Despite this subterfuge William was able to pull it off. Fearne sees a newspaper testimonial that praises her 4x great-grandfather's unstinting work on the ship. What delights Fearne is to also discover that after Queen Victoria visited the SS Great Britain, her ancestor was sent a special invitation to come on board the Royal Yacht for lunch in recognition of his excellent work.
"It's the ultimate success story. Someone who came from really quite humble beginnings then had this vision, had this idea and made it happen".
"It doesn't get any better than that. What he did was incredible, an amazing feat and huge success... and there he is, on a yacht, having lunch with Victoria. Fab!"
William Gilmour's service at sea didn't end there. After the Crimea, William continued to work as a Medical Superintendent at sea, this time onboard the passenger liner the Royal Charter. In 1859 he resigned from being a ship's doctor stating his intention to "commence the practice of my profession here in Aylesbury. I may succeed and may not". The TV programme sees Fearne expressing her pleasure at this turn of events:
"That makes me feel relieved. So he's set up there, he's got his new practice, the wife's happy, his days on the sea were over. That's a relief!"
TheGenealogist's occupational records include William's entry in The Medical Register 1861 that shows his date of registration as 1st January 1859 with his qualifications dating to 1854 and 1860.
Fearne's next meeting is in Aylesbury with the historian Elaine Thomson. Visiting the house from which William conducted his private medical practice and lived with his wife and children, Fearne learns that Aylesbury wasn't such a smart move for him. Just a few years after settling there William Gilmour went bankrupt. He suffered the indignity of having all his belongings auctioned off at his own house so that he could pay his numerous debts.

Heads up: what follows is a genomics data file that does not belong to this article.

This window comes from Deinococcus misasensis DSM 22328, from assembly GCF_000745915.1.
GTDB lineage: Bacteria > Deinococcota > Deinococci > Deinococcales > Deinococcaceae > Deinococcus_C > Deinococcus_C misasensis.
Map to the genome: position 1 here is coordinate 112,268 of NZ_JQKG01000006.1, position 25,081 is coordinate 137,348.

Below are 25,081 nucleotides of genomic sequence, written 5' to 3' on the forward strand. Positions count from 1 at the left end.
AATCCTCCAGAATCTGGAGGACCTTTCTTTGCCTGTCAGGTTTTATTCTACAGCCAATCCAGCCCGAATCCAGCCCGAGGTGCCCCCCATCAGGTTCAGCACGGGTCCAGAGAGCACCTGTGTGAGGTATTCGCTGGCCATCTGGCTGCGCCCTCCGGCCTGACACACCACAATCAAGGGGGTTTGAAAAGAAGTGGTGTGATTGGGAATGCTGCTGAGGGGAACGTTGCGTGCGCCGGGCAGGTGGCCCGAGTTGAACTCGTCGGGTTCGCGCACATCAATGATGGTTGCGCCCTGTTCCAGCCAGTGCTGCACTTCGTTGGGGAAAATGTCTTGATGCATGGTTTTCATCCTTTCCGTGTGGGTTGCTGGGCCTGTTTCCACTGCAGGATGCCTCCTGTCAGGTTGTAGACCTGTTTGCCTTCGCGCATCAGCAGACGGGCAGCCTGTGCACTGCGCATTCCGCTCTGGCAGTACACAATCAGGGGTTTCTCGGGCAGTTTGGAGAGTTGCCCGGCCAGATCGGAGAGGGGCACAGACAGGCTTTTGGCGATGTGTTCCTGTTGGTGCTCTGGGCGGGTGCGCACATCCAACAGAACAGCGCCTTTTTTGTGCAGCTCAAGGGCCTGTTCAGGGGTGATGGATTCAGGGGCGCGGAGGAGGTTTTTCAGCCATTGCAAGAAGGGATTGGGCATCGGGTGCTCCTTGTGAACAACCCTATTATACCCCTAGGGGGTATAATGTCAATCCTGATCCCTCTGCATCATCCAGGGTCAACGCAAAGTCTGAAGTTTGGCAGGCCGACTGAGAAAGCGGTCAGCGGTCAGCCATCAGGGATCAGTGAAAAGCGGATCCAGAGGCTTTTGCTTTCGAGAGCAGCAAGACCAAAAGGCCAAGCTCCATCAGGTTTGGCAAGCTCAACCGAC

Fearne is able to learn that William was not to be perturbed by this setback as within weeks he was employed as the District Officer for the Ongar Poor Law Union. This move, with his family in tow, was quite a step down for the Doctor. Nonetheless Fearne admires William for his tenacity.
"I like that he doesn't give up, I like that a lot. Persistent. That trait's in our family, for sure"
Fearne is able to visit Ongar, in Essex, and see the building that old Ongar Workhouse, where William would once have worked from. At the workhouse she is able to talk to historian Peter Higginbotham, who specialises in the history of workhouses. Peter explains that as a District Medical Officer, William would have visited the poor in their own homes to provide medical help to them. If he was not able to attend himself then it was up to him to find cover. It seems that was not always able to arrange that and in 1871 he was called before the Board of Guardians of the Ongar Poor Law Union to answer a charge of neglect. Tragically a child had died after William, who had been unwell himself, had neglected to pay her a visit and had failed to find any cover for himself.
Shortly after this disastrous event, William left Essex and turns up next working at the Bethnal Green Workhouse as the dispenser. It seems that his money troubles had worsened and he had requested to be paid weekly. Sadly, for Fearne's 4x great-grandfather he falls ill himself and is unable to work. His death in 1881, aged only 60, was from a common workhouse disease: bronchitis and his wife Elizabeth was present at his demise. The death index records on TheGenealogist show that it was in the first quarter of 1881 in Bethnal Green, Middlesex.
"He had such high hopes and he kept on trudging and battling away... he finished his life in quite a humble way – as it had started. Good story, though. He had a great story. He definitely wasn't boring (laughs). That's for sure. Definitely wasn't boring".
From Evan Meredith, the coalminer who endured prison for his anti-war views and who became a chemist, and William Gilmour, who strived to improve his lot in the world, Fearne is pleased that her family story has found the work ethic and drive that she hoped to discover.
Though the accounts of her ancestors lives revealed some mixed fortunes for them, Fearne is pleased to have discovered family history tales that she can pass on to her own children:
"I really want my kids to understand these brilliant stories when they get older, and see the determination and the grit and the passion there".
Press Information from IJPR on behalf of the programme makers Wall to Wall Media
Extra research and record images from TheGenealogist.co.uk